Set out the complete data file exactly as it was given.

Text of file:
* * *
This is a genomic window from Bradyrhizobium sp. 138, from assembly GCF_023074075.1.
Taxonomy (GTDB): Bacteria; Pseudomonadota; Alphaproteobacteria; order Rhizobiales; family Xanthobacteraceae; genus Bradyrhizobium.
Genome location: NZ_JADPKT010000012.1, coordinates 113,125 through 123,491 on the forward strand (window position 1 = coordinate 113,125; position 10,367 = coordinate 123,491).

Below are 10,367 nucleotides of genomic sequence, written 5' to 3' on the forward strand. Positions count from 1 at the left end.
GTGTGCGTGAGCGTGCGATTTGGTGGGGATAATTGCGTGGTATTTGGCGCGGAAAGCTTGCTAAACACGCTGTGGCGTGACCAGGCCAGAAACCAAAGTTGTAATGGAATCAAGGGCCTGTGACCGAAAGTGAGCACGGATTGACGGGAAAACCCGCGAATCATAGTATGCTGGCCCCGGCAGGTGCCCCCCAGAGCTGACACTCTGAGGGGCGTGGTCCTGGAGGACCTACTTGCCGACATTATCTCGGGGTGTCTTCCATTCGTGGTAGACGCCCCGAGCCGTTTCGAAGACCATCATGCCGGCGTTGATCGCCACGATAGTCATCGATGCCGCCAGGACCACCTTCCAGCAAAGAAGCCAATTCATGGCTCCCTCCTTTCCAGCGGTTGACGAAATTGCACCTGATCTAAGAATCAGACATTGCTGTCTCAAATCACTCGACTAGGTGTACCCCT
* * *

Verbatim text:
This is a genomic window from Bradyrhizobium sp. 138, from assembly GCF_023074075.1.
Taxonomy (GTDB): Bacteria; Pseudomonadota; Alphaproteobacteria; order Rhizobiales; family Xanthobacteraceae; genus Bradyrhizobium.
Genome location: NZ_JADPKT010000012.1, coordinates 113,125 through 123,491 on the forward strand (window position 1 = coordinate 113,125; position 10,367 = coordinate 123,491).

Below are 10,367 nucleotides of genomic sequence, written 5' to 3' on the forward strand. Positions count from 1 at the left end.
GTGTGCGTGAGCGTGCGATTTGGTGGGGATAATTGCGTGGTATTTGGCGCGGAAAGCTTGCTAAACACGCTGTGGCGTGACCAGGCCAGAAACCAAAGTTGTAATGGAATCAAGGGCCTGTGACCGAAAGTGAGCACGGATTGACGGGAAAACCCGCGAATCATAGTATGCTGGCCCCGGCAGGTGCCCCCCAGAGCTGACACTCTGAGGGGCGTGGTCCTGGAGGACCTACTTGCCGACATTATCTCGGGGTGTCTTCCATTCGTGGTAGACGCCCCGAGCCGTTTCGAAGACCATCATGCCGGCGTTGATCGCCACGATAGTCATCGATGCCGCCAGGACCACCTTCCAGCAAAGAAGCCAATTCATGGCTCCCTCCTTTCCAGCGGTTGACGAAATTGCACCTGATCTAAGAATCAGACATTGCTGTCTCAAATCACTCGACTAGGTGTACCCCT